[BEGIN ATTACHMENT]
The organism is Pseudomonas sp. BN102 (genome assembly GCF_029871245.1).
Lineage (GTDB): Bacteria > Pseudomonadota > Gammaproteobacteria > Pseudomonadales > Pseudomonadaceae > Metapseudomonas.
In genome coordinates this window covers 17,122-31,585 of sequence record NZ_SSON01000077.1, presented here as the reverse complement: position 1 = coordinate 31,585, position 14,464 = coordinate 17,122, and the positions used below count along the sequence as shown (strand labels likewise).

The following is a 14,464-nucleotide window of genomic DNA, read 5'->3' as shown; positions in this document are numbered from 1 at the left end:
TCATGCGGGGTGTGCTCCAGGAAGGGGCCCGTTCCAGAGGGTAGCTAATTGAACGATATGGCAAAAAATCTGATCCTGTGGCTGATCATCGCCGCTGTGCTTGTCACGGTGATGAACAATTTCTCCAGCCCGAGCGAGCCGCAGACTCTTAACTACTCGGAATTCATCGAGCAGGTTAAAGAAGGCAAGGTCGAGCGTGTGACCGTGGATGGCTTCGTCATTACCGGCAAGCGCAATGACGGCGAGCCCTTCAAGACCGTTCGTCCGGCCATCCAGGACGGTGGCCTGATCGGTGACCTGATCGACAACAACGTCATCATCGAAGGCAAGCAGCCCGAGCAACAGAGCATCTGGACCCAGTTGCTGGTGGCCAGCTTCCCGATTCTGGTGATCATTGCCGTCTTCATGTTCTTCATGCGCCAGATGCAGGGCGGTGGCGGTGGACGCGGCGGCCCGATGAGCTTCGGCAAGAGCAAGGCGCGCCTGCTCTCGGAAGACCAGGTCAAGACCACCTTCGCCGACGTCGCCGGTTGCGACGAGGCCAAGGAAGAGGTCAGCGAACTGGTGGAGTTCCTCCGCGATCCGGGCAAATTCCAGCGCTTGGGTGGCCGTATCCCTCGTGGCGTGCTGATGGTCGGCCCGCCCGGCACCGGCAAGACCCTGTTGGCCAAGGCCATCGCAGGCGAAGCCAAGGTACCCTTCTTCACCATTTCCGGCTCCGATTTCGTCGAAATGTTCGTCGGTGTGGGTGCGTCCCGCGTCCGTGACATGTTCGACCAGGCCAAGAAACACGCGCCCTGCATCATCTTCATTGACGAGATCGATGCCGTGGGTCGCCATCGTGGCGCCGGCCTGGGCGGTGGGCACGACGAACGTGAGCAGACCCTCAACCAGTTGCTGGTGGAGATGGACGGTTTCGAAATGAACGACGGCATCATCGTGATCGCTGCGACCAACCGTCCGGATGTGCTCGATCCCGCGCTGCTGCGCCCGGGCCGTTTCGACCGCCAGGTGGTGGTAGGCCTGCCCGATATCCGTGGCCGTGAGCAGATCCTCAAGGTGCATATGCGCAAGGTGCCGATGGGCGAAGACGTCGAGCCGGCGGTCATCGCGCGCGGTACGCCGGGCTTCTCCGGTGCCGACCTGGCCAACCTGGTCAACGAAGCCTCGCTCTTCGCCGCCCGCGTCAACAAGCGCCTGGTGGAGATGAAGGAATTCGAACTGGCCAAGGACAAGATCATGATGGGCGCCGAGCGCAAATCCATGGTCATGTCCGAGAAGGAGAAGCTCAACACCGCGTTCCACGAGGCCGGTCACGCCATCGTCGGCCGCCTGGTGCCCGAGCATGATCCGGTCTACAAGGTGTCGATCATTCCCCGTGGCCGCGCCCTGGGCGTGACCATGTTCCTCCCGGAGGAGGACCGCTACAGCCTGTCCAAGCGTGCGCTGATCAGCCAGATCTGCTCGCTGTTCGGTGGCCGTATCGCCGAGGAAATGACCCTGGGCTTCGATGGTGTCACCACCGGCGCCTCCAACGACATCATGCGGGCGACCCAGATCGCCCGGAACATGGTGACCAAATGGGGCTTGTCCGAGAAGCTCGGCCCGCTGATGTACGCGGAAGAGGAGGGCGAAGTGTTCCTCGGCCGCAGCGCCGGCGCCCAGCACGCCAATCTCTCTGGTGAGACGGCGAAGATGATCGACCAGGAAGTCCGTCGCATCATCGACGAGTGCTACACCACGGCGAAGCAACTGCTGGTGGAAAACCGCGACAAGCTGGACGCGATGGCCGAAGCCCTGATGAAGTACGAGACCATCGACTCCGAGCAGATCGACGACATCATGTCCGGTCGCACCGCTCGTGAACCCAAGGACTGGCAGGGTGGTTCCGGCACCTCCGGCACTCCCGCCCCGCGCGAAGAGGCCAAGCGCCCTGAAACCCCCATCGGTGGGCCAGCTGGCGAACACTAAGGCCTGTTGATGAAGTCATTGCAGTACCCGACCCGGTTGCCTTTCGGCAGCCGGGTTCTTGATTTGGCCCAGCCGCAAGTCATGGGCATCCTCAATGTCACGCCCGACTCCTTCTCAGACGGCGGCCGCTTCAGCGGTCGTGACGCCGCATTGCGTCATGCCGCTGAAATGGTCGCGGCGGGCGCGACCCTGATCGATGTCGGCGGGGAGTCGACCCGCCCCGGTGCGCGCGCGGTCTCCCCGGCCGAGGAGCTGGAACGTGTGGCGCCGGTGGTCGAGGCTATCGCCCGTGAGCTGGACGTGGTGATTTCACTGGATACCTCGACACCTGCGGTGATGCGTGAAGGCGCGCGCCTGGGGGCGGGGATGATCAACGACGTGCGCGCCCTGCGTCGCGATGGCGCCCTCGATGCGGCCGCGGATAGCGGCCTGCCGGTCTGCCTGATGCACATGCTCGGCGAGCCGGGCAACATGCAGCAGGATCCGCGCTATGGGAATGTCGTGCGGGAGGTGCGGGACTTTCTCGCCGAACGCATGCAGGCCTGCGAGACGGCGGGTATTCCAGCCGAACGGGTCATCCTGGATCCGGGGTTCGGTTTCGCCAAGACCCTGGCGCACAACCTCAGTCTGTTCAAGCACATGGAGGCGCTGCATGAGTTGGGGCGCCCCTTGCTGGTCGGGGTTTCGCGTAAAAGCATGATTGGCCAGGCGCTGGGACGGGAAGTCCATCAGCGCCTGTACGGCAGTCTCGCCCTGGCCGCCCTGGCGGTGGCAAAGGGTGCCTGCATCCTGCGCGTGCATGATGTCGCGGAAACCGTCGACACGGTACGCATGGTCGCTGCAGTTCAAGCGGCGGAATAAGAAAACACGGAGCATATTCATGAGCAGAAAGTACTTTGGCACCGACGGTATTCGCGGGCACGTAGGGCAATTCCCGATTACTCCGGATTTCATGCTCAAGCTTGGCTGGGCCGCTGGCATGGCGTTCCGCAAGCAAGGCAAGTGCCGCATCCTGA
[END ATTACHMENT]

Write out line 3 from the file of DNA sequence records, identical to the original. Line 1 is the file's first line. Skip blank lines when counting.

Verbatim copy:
In genome coordinates this window covers 17,122-31,585 of sequence record NZ_SSON01000077.1, presented here as the reverse complement: position 1 = coordinate 31,585, position 14,464 = coordinate 17,122, and the positions used below count along the sequence as shown (strand labels likewise).